best-espresso-beans

If you’ve decided to treat yourself to an espresso machine, there’s no substitute for grinding your beans directly before brewing but how do you go about choosing those beans?

We’re here to help you with that today. As well as highlighting the top 10 espresso beans, we’ll also walk you through choosing the right blend the easy way.

Since coffee degrades so rapidly after it’s been roasted – in as little as 2 weeks it starts to spoil – you should aim to consume your coffee roughly 7 to 14 days after roasting to benefit from maximum flavor.

One of the most vital factors in the flavor profile of coffee is the roast level. Things are dead simple here: the darker the roast, the bolder and more intense the flavor. Think, too, about what you’ll be adding to your drink. If you’ll be ladling on the flavored syrup, sugar and creamer, the darker the roast the better. Medium and medium-dark roasts also respond pretty well to espresso.

The main types of coffee bean you’ll encounter on your buying journey are Arabica and Robusta. While Arabica is widely considered superior quality, Robusta is often blended in with coffee intended for espresso. Robusta can produce a first-class crema, the froth on top of your espresso. You’ll often see a 60/40 blend of Arabica/Robusta. 100% Arabica roasts have lower caffeine content.

Once it’s time to break out your burr grinder, you’ll want to shoot for a fine grind if you’re making espresso.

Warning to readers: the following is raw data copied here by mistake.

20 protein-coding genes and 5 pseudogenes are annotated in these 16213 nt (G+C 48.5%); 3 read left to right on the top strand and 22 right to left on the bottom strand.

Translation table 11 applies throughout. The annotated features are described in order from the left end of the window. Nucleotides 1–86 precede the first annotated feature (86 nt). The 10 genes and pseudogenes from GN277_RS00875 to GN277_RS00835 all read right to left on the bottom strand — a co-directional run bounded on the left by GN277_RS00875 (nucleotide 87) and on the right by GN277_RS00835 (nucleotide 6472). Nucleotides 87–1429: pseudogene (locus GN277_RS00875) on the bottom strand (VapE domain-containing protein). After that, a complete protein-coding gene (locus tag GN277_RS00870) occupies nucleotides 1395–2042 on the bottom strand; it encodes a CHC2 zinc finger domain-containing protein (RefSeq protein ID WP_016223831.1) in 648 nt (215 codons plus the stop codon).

A final thing to keep your eyes peeled for is the certifications a coffee has in place. Most of the coffees we look at today come Fair Trade Certified and most are also organic and kosher. Other certs you’ll see mentioned include Rainforest Alliance Certified and Shade Grown.

We’ll recap some of these basics and look at them in more detail after we break down the 10 best beans for espresso right now…

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10 Best Espresso Beans

1. Our Pick: Death Wish Whole Bean Coffee

Death-Wish-Organic-USDA-Certified-Whole-Bean-Coffee

Self-proclaimed as the world’s strongest coffee, Death Wish Coffee nails its colors firmly to the mast.

The unique and invigorating blend of Arabica and Robusta beans slowly roasted and packing double the caffeine content of regular coffee, this organic Fair Trade is perfect for espresso. These beans are also Kosher and USDA Certified Organic.

You’ll get a dark, sultry coffee which is smooth and leaves no trace of bitterness or aftertaste. There’s a subtle but unmistakable undertone of chocolate and just a hint of cherry.